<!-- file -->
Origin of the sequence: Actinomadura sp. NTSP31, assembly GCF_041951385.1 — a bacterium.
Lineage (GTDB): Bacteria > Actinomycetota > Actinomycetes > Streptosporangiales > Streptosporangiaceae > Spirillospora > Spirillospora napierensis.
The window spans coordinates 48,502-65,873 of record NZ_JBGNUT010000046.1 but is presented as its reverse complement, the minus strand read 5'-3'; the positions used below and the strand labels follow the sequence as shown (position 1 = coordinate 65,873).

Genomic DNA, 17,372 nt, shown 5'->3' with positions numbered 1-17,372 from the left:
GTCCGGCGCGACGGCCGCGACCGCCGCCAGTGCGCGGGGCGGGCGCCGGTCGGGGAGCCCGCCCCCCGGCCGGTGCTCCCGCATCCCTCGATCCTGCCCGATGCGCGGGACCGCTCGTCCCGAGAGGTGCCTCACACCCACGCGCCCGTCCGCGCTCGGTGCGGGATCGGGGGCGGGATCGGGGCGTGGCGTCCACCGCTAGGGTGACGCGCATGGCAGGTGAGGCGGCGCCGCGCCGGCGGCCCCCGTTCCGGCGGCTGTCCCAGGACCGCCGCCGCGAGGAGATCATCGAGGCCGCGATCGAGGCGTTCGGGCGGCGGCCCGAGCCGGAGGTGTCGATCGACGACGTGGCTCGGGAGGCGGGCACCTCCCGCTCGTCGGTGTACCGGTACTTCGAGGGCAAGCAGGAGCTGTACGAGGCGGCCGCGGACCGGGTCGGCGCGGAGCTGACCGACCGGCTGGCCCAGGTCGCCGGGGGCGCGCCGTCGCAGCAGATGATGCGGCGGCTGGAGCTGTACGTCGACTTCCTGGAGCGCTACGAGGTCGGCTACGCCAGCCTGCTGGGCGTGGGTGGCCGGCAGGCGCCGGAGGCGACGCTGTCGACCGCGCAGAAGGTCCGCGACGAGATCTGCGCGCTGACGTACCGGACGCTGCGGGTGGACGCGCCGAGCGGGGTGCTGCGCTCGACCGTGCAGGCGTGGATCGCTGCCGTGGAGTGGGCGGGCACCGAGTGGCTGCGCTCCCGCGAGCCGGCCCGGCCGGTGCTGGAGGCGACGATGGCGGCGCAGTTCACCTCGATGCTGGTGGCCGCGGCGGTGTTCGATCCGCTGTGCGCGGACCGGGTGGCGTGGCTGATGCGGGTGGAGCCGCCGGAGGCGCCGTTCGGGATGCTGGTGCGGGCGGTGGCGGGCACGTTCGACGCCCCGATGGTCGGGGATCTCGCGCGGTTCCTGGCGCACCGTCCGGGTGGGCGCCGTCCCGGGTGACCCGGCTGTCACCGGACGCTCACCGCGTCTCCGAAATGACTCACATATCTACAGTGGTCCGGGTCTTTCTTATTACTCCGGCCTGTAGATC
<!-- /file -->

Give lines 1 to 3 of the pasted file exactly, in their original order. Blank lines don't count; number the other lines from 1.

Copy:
Origin of the sequence: Actinomadura sp. NTSP31, assembly GCF_041951385.1 — a bacterium.
Lineage (GTDB): Bacteria > Actinomycetota > Actinomycetes > Streptosporangiales > Streptosporangiaceae > Spirillospora > Spirillospora napierensis.
The window spans coordinates 48,502-65,873 of record NZ_JBGNUT010000046.1 but is presented as its reverse complement, the minus strand read 5'-3'; the positions used below and the strand labels follow the sequence as shown (position 1 = coordinate 65,873).